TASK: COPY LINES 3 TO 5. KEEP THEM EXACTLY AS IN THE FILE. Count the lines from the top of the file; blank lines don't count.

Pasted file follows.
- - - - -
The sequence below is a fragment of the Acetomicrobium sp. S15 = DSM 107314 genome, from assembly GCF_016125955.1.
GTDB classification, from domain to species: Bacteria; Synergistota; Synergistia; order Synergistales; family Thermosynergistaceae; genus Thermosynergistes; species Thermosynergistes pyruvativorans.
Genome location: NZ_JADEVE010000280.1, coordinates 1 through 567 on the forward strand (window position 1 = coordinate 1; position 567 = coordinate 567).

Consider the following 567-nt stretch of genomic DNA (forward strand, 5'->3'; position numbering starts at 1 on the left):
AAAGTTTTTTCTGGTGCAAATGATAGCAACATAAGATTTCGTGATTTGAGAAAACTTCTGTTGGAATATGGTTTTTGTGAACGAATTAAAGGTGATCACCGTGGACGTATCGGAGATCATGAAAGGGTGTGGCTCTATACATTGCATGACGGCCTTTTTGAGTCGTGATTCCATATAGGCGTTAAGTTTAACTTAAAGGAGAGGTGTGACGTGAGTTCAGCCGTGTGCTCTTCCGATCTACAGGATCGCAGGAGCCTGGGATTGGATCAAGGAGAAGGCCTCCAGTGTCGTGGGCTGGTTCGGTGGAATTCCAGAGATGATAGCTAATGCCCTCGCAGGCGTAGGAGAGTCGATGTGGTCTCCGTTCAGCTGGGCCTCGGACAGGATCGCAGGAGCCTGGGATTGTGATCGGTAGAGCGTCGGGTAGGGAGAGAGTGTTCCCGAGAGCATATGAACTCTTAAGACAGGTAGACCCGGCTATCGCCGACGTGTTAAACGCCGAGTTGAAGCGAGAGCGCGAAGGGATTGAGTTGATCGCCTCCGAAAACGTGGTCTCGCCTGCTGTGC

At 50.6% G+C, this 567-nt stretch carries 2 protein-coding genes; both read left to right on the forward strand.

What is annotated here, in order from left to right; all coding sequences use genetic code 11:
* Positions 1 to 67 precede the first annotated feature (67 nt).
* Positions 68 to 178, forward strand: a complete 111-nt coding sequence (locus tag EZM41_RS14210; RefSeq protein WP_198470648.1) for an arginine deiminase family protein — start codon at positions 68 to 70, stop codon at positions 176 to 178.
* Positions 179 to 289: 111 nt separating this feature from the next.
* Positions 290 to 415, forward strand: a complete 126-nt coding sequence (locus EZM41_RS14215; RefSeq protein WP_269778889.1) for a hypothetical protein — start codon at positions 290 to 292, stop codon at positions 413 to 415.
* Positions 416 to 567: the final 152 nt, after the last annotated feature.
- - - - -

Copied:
Genome location: NZ_JADEVE010000280.1, coordinates 1 through 567 on the forward strand (window position 1 = coordinate 1; position 567 = coordinate 567).

Consider the following 567-nt stretch of genomic DNA (forward strand, 5'->3'; position numbering starts at 1 on the left):
AAAGTTTTTTCTGGTGCAAATGATAGCAACATAAGATTTCGTGATTTGAGAAAACTTCTGTTGGAATATGGTTTTTGTGAACGAATTAAAGGTGATCACCGTGGACGTATCGGAGATCATGAAAGGGTGTGGCTCTATACATTGCATGACGGCCTTTTTGAGTCGTGATTCCATATAGGCGTTAAGTTTAACTTAAAGGAGAGGTGTGACGTGAGTTCAGCCGTGTGCTCTTCCGATCTACAGGATCGCAGGAGCCTGGGATTGGATCAAGGAGAAGGCCTCCAGTGTCGTGGGCTGGTTCGGTGGAATTCCAGAGATGATAGCTAATGCCCTCGCAGGCGTAGGAGAGTCGATGTGGTCTCCGTTCAGCTGGGCCTCGGACAGGATCGCAGGAGCCTGGGATTGTGATCGGTAGAGCGTCGGGTAGGGAGAGAGTGTTCCCGAGAGCATATGAACTCTTAAGACAGGTAGACCCGGCTATCGCCGACGTGTTAAACGCCGAGTTGAAGCGAGAGCGCGAAGGGATTGAGTTGATCGCCTCCGAAAACGTGGTCTCGCCTGCTGTGC